Border issue means that customs union must stay
The deadline for an outline deal is looming as British politicians continue to fudge the major issues of Brexit, writes Colm McCarthy
Leo Varadkar's speech at Queen's University last Friday reflected (politely) his judgment that the British political leadership has wasted 14 months since the referendum in dodging the key challenges in implementing Brexit. The continuing retreat from reality saw foreign secretary Boris Johnson in New Zealand last week and the trade secretary Liam Fox in Argentina, exploring post-Brexit trade deals (aboard, metaphorically, the good ship Global Britain) to replace what will inevitably be lost in Europe.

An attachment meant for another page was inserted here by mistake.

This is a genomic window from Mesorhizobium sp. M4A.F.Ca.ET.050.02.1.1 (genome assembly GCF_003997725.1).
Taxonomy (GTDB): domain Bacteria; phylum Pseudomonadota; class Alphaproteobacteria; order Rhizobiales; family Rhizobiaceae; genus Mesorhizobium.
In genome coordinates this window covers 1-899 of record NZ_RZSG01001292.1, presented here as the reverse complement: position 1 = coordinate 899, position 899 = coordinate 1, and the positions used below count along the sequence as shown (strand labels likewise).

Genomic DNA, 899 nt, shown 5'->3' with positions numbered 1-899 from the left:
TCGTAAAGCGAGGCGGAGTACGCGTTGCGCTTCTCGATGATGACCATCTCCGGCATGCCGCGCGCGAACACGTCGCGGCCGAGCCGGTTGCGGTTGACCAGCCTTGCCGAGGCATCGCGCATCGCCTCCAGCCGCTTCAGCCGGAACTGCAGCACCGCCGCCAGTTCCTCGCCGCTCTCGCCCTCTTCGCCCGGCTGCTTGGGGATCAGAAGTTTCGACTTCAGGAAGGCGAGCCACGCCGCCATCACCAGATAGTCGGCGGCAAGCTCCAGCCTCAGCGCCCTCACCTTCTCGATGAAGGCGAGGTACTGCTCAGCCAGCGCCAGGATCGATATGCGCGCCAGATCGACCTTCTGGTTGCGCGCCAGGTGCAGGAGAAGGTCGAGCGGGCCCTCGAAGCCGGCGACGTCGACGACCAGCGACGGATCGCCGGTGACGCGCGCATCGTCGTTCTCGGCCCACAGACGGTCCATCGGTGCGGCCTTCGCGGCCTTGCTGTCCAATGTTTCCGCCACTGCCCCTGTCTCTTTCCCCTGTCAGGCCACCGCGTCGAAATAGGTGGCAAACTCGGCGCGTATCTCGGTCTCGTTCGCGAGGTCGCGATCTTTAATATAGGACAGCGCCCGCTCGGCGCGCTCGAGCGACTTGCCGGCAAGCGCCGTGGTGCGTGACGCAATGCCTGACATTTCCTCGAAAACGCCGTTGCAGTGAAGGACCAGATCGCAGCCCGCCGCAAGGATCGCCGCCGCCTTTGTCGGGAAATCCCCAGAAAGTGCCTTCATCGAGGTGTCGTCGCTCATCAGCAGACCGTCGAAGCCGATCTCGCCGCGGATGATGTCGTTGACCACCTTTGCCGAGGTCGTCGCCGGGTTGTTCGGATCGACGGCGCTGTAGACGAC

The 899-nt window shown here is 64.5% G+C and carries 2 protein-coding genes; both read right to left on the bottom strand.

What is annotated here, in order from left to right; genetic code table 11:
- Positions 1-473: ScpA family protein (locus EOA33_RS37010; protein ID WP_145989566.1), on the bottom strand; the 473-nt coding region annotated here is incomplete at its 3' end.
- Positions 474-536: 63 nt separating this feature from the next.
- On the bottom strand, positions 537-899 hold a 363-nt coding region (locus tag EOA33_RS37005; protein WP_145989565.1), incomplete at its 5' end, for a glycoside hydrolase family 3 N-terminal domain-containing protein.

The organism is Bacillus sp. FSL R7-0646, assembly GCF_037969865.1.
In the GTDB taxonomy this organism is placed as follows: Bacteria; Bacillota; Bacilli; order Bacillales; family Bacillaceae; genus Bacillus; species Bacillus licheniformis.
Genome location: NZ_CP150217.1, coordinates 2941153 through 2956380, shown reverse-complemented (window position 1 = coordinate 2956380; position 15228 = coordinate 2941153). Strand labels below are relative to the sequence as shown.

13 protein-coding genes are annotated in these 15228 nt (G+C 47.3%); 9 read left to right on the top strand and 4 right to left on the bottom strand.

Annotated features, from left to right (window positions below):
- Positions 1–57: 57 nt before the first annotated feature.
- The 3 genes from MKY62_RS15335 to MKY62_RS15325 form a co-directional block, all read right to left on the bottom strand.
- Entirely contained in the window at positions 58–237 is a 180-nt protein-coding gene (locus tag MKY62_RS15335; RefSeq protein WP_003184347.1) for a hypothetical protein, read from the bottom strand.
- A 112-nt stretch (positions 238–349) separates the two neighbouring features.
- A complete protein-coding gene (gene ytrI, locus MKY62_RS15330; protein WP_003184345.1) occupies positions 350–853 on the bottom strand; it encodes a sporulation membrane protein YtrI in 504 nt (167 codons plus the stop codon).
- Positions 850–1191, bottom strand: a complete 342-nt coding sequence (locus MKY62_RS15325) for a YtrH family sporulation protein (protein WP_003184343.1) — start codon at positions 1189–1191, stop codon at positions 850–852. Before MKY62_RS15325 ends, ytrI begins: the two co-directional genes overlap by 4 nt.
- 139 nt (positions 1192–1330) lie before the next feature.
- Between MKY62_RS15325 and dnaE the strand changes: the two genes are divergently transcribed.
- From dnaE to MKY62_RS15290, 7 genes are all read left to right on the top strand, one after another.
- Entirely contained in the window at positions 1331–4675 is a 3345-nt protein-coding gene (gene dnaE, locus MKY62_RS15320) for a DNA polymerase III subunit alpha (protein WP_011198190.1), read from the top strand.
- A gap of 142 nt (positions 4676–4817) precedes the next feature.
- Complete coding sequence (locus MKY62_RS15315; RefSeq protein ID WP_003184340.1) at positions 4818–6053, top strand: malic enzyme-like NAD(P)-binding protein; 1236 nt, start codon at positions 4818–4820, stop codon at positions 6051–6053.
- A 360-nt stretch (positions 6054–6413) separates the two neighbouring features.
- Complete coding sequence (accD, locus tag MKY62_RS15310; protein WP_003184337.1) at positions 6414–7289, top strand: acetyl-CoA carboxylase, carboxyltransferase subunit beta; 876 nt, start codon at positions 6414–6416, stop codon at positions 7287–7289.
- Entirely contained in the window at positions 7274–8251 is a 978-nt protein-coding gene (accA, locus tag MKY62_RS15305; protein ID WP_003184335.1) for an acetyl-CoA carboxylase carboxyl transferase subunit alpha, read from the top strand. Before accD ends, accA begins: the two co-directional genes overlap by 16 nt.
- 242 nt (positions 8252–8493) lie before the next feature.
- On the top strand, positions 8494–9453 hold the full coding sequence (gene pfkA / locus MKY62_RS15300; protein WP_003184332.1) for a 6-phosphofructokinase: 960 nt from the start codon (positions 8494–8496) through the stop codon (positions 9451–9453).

As the intrepid Brexiteer duo sought commercial opportunities in these unlikely locations the chancellor, Philip Hammond, was fielding accusations of betrayal and treachery in London for suggesting that a transition arrangement with Europe will be needed after the clock runs down in March 2019.
The Taoiseach correctly identified the two distinct issues for British policy after departure, namely the relationship with the single market and with the customs union, which both the Tory government and the Labour opposition continue to fudge.